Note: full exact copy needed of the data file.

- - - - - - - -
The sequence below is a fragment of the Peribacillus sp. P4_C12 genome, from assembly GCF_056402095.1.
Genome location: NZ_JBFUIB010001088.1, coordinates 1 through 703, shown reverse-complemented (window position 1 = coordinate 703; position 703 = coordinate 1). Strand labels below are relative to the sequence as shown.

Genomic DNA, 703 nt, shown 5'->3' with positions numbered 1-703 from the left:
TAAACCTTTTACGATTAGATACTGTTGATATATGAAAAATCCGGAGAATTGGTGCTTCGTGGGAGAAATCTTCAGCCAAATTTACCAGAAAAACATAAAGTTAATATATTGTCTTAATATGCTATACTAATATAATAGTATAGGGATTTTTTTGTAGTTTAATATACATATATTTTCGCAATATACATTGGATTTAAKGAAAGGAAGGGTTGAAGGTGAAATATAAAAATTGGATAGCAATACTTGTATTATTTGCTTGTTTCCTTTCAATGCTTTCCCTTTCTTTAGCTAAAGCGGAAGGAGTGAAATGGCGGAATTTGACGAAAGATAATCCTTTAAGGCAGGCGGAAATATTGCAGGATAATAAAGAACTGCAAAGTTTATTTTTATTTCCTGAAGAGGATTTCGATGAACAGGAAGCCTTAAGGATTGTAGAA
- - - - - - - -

The sequence below is a fragment of the Peribacillus sp. P4_C12 genome, from assembly GCF_056402095.1.
Genome location: NZ_JBFUIB010001088.1, coordinates 1 through 703, shown reverse-complemented (window position 1 = coordinate 703; position 703 = coordinate 1). Strand labels below are relative to the sequence as shown.

Genomic DNA, 703 nt, shown 5'->3' with positions numbered 1-703 from the left:
TAAACCTTTTACGATTAGATACTGTTGATATATGAAAAATCCGGAGAATTGGTGCTTCGTGGGAGAAATCTTCAGCCAAATTTACCAGAAAAACATAAAGTTAATATATTGTCTTAATATGCTATACTAATATAATAGTATAGGGATTTTTTTGTAGTTTAATATACATATATTTTCGCAATATACATTGGATTTAAKGAAAGGAAGGGTTGAAGGTGAAATATAAAAATTGGATAGCAATACTTGTATTATTTGCTTGTTTCCTTTCAATGCTTTCCCTTTCTTTAGCTAAAGCGGAAGGAGTGAAATGGCGGAATTTGACGAAAGATAATCCTTTAAGGCAGGCGGAAATATTGCAGGATAATAAAGAACTGCAAAGTTTATTTTTATTTCCTGAAGAGGATTTCGATGAACAGGAAGCCTTAAGGATTGTAGAA